The crime he did commit was that of practical, complicated, and nuanced thought. Though an ardent anti-communist, he also knew that Chiang's regime was bankrupt and that eventually America would have to deal with Mao if it wanted power over him.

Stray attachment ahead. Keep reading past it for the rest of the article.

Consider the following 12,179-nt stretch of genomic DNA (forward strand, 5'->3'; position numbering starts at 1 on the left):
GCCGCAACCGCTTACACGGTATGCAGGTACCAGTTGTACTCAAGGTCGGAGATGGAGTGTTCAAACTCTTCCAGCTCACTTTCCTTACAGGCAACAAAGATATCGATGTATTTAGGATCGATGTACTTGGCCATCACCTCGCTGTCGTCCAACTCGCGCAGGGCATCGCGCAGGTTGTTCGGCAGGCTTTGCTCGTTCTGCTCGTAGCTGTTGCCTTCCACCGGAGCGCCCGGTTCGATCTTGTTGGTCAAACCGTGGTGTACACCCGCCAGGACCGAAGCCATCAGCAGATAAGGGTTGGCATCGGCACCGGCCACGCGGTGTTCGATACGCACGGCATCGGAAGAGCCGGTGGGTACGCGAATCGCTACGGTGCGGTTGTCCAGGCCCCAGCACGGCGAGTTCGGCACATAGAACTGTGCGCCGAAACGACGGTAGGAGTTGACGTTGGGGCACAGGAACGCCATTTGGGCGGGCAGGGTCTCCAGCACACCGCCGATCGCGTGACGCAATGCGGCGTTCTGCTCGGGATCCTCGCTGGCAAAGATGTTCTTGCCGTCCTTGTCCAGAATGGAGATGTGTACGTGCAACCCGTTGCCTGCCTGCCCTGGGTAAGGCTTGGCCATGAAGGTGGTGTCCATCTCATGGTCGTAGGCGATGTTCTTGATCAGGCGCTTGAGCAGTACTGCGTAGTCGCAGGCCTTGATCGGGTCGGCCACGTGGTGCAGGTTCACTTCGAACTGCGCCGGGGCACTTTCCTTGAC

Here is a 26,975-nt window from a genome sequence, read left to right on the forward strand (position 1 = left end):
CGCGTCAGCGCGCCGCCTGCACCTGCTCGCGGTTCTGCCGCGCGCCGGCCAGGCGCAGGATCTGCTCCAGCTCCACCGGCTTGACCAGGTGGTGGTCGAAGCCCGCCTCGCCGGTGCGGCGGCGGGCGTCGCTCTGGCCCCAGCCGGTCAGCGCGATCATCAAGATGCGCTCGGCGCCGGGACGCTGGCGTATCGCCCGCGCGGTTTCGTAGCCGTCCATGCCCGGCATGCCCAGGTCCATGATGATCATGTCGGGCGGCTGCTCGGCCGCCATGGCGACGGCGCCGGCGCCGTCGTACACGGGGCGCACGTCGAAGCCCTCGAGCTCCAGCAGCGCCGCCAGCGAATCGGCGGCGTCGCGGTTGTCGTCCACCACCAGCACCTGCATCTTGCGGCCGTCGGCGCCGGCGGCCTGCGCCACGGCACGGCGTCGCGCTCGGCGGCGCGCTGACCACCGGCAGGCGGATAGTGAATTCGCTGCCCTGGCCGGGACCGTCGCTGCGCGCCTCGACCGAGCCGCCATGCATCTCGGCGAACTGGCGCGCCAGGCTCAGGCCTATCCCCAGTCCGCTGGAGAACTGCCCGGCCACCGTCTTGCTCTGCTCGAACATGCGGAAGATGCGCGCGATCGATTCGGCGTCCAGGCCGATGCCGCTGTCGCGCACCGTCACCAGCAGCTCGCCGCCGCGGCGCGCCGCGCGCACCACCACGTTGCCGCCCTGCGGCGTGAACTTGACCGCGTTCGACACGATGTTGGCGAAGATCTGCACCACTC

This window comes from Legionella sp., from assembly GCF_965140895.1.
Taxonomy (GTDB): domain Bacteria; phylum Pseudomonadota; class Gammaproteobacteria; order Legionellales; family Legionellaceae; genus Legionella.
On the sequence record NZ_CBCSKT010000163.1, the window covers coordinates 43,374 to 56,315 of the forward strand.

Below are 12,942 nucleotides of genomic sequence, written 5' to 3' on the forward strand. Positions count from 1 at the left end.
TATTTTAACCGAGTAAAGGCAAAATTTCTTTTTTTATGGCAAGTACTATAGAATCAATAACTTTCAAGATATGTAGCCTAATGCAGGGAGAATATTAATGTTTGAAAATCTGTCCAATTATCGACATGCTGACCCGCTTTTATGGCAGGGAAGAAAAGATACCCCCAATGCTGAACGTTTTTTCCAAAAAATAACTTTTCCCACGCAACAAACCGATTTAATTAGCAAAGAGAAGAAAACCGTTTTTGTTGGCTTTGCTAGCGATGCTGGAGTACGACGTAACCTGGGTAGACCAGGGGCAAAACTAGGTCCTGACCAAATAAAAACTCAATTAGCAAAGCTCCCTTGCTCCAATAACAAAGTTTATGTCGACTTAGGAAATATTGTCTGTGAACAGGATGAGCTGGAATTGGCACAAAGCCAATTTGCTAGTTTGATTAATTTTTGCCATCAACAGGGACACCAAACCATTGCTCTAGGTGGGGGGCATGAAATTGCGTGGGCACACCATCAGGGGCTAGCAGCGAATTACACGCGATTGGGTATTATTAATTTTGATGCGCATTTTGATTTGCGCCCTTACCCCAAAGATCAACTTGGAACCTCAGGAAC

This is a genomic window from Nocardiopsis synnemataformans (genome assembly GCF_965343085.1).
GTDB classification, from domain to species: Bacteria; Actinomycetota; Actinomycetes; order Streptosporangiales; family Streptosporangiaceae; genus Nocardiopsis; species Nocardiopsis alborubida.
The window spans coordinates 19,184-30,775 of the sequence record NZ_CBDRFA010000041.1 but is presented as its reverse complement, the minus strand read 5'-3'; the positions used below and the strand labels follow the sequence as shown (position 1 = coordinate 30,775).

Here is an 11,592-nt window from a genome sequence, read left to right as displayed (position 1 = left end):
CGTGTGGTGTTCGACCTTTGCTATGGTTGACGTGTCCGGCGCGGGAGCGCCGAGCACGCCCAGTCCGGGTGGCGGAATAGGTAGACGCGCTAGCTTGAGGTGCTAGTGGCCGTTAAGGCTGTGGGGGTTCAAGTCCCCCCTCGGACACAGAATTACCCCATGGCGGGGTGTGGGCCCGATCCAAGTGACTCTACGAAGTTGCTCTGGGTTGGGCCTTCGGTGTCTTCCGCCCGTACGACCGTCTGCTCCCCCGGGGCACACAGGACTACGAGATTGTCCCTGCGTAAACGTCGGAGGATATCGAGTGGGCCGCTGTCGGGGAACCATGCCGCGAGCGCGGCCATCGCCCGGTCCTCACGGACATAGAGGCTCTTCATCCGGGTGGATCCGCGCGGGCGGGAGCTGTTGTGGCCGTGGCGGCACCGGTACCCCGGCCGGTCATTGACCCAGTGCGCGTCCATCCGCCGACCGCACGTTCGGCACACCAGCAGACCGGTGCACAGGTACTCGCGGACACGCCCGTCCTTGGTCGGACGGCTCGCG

I recommended that we establish contact with [the Chinese communists]. We had established contact through a military mission there but that we did not ... we should not withdraw recognition from Chiang Kai-shek at that time, but we should recognize the inevitability of the loss, Chiang's loss to Mao, and that therefore we should, establish relations of the type that I described that we had with warlords, with the communists, and that we have, say, a consulate there, so that there was a political contact in addition to the military. That, of course, did not go down.davies, john paton, jr.